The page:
Dan Weiskopf [00:06:12] Well, by the way, I’m glad you didn’t, and I don’t want to know who that person is. $100 thousand car allowance. I don’t even know what to say on that one. But that’s not the way you start a company, so good for you stepping in. Yeah. And talk to us a little bit about That was your next venture.

Andrew Kiguel [00:06:33] Yeah. So as I started looking around at the industry and seeing what was next, and I know we were going to talk about sort proof of work and proof of stake. But I started thinking, why is everything being built–my first question was why are all new tokens being built on the staking platform? What are the advantages of it? Because in the early days, everything was built on proof of work or crypto mining. Now, I don’t know of anything that’s built on that crypto mining platform for the last two years. And staking, there are more staking tokens in the top 10 now than there are none. Whereas two years ago there were zero. So it just sort of started scratching my head and said what is this all about? And that led me down sort of a different pathway where I said, and people can debate me on this, but I said a lot of the exciting things happening in crypto are happening outside the bitcoin asset class is a way to put it. Even if you look at last year, there was $33 billion of venture capital invested into crypto. I don’t know if any of it went into anything having to do with bitcoin, and like $33 billion invested into crypto, Web3, I’d say less than five percent into anything related to Bitcoin. So I sort of saw that happening back in 2000 and I said, there’s an interesting play here. There’s another way here to create a business with the same philosophy as Hut 8, my prior business, which is let’s find a company that gives people exposure to things, Web3, things that are sort of evolving in the crypto space like DeFi, NFTs, Metaverse. And that was really the genesis of, which is really a compliment to Hut 8 in that Hut 8 provides people with great exposure to bitcoin. And I think it has the fourth or fifth largest holding of bitcoin of any public company, true to the philosophy that I put in there, but it doesn’t give you exposure to DeFi, Metaverse, and all these other great things going on. And so that’s why I created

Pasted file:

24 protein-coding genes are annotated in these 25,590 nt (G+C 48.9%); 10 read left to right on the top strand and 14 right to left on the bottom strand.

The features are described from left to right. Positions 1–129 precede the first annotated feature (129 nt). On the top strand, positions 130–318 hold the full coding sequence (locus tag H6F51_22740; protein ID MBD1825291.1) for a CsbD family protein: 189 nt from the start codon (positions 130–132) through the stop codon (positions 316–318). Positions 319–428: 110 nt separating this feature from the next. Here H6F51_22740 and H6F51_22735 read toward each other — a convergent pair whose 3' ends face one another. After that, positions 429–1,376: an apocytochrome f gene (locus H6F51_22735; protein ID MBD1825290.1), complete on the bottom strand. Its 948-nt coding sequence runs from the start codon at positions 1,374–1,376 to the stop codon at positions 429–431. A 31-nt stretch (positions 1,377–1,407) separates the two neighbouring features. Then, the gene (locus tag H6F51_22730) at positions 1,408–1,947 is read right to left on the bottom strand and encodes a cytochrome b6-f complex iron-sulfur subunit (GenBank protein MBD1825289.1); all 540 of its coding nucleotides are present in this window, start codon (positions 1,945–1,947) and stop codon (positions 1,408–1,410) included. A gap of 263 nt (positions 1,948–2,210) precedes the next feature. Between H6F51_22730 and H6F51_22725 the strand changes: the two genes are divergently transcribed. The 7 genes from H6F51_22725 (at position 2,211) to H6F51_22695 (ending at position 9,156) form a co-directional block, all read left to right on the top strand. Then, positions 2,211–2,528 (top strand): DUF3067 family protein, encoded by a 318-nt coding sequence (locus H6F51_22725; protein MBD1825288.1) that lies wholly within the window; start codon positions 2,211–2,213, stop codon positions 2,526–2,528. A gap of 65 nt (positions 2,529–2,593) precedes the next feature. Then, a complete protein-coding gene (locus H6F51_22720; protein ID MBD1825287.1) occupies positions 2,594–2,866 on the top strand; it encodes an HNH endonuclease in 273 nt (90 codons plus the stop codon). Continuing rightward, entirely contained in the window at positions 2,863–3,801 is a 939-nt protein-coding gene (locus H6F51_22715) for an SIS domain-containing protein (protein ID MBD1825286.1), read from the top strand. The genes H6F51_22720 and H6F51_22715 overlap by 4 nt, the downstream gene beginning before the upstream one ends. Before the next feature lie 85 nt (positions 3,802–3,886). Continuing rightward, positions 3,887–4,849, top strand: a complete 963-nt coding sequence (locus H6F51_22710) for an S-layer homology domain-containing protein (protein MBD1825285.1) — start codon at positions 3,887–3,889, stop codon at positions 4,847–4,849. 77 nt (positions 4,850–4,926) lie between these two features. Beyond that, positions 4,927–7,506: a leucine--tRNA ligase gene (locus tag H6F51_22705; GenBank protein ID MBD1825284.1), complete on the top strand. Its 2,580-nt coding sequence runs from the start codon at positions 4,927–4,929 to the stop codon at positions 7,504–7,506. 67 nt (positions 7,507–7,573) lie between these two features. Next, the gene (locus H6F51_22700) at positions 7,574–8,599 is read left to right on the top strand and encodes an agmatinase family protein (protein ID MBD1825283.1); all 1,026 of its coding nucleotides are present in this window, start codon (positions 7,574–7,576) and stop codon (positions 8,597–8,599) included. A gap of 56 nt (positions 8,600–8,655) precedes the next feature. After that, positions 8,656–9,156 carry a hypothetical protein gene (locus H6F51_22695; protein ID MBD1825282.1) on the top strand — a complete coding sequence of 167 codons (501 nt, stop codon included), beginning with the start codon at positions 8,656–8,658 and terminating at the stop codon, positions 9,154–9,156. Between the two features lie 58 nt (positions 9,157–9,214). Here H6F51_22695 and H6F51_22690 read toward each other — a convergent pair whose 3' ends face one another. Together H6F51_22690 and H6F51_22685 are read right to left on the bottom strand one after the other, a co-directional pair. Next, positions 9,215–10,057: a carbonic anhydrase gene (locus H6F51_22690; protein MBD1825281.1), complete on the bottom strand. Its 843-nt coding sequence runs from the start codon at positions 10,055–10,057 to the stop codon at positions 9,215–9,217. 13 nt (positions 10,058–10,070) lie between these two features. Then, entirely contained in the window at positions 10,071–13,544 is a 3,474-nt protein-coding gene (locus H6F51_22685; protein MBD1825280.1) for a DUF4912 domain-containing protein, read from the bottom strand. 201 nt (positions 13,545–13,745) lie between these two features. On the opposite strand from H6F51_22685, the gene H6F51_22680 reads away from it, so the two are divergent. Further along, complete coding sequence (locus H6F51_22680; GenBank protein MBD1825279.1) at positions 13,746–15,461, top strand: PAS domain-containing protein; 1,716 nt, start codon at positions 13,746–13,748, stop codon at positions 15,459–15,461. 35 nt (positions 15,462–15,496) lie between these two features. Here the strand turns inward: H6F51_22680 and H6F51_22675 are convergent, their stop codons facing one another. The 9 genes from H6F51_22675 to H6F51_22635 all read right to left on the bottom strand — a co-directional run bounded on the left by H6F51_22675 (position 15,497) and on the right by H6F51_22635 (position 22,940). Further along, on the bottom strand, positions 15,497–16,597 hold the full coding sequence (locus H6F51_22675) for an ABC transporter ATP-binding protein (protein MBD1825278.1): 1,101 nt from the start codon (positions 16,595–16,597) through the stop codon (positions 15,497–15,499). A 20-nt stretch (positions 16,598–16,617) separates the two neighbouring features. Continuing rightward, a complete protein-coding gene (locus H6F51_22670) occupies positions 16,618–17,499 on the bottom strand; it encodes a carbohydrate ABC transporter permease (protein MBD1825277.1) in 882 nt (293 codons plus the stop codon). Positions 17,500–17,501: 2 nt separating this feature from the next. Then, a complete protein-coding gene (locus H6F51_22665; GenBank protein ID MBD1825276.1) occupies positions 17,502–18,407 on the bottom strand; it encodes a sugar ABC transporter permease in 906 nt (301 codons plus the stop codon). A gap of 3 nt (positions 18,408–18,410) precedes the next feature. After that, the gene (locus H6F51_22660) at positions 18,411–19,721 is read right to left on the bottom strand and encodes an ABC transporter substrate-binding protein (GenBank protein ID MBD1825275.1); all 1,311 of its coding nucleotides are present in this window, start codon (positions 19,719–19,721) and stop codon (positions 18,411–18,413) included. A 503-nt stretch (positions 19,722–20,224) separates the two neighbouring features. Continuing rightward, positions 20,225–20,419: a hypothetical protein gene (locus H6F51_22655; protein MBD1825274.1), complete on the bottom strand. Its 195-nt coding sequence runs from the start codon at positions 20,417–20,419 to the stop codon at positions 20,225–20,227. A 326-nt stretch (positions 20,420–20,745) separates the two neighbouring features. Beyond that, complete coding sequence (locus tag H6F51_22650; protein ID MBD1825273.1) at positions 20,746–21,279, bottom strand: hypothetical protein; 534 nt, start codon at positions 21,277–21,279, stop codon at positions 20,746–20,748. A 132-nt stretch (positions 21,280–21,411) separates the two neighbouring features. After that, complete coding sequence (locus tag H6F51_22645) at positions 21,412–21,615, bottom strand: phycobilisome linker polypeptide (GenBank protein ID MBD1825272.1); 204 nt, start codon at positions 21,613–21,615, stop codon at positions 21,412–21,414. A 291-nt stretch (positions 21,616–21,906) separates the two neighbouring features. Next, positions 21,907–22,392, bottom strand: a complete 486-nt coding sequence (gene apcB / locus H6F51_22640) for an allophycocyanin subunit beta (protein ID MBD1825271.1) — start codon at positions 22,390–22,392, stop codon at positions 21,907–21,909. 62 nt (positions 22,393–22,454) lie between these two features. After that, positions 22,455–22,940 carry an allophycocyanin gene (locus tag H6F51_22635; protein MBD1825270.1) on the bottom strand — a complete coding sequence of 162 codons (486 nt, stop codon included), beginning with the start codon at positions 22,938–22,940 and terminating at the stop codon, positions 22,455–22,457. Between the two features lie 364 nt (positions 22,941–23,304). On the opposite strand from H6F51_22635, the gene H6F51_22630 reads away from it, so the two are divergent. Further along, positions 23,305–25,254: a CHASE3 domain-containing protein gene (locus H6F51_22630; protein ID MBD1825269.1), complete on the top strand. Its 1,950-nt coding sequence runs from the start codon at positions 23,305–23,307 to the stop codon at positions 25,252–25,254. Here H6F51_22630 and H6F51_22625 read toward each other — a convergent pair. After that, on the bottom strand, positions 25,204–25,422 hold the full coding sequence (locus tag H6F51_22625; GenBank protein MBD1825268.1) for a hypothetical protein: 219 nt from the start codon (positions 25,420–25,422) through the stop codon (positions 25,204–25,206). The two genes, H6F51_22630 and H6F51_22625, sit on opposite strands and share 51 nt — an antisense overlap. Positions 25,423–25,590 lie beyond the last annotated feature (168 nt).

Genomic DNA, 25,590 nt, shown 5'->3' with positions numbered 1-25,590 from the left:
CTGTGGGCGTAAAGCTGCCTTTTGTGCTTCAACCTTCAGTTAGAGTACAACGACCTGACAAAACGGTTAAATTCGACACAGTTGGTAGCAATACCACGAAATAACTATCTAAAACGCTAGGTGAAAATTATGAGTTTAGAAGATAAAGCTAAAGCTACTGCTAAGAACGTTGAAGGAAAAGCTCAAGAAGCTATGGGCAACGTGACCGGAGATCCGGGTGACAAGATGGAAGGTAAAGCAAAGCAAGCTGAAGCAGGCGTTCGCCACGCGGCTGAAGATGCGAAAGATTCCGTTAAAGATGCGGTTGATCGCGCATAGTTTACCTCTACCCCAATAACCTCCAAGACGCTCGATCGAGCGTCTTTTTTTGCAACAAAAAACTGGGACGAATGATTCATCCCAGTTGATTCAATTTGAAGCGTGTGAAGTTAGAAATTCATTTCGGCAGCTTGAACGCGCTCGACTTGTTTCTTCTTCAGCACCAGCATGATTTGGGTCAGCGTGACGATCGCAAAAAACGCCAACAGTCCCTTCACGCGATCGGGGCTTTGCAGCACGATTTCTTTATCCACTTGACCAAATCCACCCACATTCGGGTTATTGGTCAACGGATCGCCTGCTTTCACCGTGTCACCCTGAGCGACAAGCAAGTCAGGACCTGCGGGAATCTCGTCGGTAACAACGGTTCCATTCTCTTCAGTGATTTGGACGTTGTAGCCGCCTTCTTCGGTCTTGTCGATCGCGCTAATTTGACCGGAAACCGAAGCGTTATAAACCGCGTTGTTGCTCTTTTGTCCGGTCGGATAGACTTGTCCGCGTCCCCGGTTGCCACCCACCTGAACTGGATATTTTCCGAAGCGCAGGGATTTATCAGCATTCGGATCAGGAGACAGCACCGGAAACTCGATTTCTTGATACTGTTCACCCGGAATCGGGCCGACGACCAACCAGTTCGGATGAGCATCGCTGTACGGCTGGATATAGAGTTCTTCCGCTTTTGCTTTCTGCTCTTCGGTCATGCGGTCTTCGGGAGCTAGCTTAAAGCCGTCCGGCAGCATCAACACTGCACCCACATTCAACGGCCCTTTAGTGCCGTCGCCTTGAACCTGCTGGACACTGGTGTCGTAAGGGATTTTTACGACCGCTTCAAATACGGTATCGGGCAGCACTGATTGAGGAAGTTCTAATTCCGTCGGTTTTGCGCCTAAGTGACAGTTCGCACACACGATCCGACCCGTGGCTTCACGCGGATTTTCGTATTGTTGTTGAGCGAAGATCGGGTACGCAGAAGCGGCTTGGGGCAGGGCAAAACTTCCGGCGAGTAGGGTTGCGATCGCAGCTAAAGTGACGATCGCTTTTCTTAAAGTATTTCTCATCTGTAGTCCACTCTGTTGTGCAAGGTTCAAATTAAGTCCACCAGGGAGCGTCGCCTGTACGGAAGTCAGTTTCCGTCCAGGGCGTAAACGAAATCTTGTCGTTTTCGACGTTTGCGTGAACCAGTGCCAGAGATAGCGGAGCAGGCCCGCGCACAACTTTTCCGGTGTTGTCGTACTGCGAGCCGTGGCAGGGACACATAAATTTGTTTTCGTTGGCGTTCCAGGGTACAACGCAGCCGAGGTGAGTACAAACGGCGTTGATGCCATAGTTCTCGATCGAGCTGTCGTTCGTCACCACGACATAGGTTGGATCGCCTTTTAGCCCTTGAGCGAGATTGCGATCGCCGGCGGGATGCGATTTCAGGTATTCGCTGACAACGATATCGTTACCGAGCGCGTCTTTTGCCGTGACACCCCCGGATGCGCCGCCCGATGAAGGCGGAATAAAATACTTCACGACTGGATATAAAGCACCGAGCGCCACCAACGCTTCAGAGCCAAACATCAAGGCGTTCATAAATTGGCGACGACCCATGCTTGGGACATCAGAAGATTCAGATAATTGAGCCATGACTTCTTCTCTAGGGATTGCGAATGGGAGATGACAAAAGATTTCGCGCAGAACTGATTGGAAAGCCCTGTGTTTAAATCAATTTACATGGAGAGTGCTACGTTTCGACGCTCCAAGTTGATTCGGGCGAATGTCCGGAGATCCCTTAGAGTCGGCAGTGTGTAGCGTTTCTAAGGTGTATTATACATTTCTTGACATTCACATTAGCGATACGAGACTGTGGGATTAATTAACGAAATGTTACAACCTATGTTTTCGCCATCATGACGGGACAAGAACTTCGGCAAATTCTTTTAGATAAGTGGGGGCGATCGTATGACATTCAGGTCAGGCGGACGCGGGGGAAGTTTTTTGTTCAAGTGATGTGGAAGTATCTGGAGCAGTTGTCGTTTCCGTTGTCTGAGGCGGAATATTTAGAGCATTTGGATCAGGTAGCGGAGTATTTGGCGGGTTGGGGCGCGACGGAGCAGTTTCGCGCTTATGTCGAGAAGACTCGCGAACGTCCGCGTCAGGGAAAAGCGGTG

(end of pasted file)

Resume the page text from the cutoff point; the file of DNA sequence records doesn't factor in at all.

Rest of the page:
Dan Weiskopf [00:08:38] So I get a lot of questions about definitions from financial advisors. So let’s run through some definitions. Real basic, just zing them right through. Bitcoin miner. Why do we need them?

Andrew Kiguel [00:08:52] Right. So, I mean, that’s a loaded question, so you need a bitcoin miner. All blockchains, what makes blockchains and people heard the word decentralized. What essentially that means is that rather than having one focal point of authorization that it is spread out, much like the chart behind you all over the world where there’s miners who contribute to validating these blocks. And so crypto mining is an odd term, but really, it’s just a group of people that get paid to support the bitcoin network. And that’s why you need to have them.

Dan Weiskopf [00:09:28] Yeah, I wish personally we could evolve by calling them crypto processors or something different than miners. It just doesn’t necessarily make a lot of sense as a definition.

Andrew Kiguel [00:09:40] Right.

Dan Weiskopf [00:09:41] That’s what we are. Proof of work, proof of stake. Let’s zing through them here.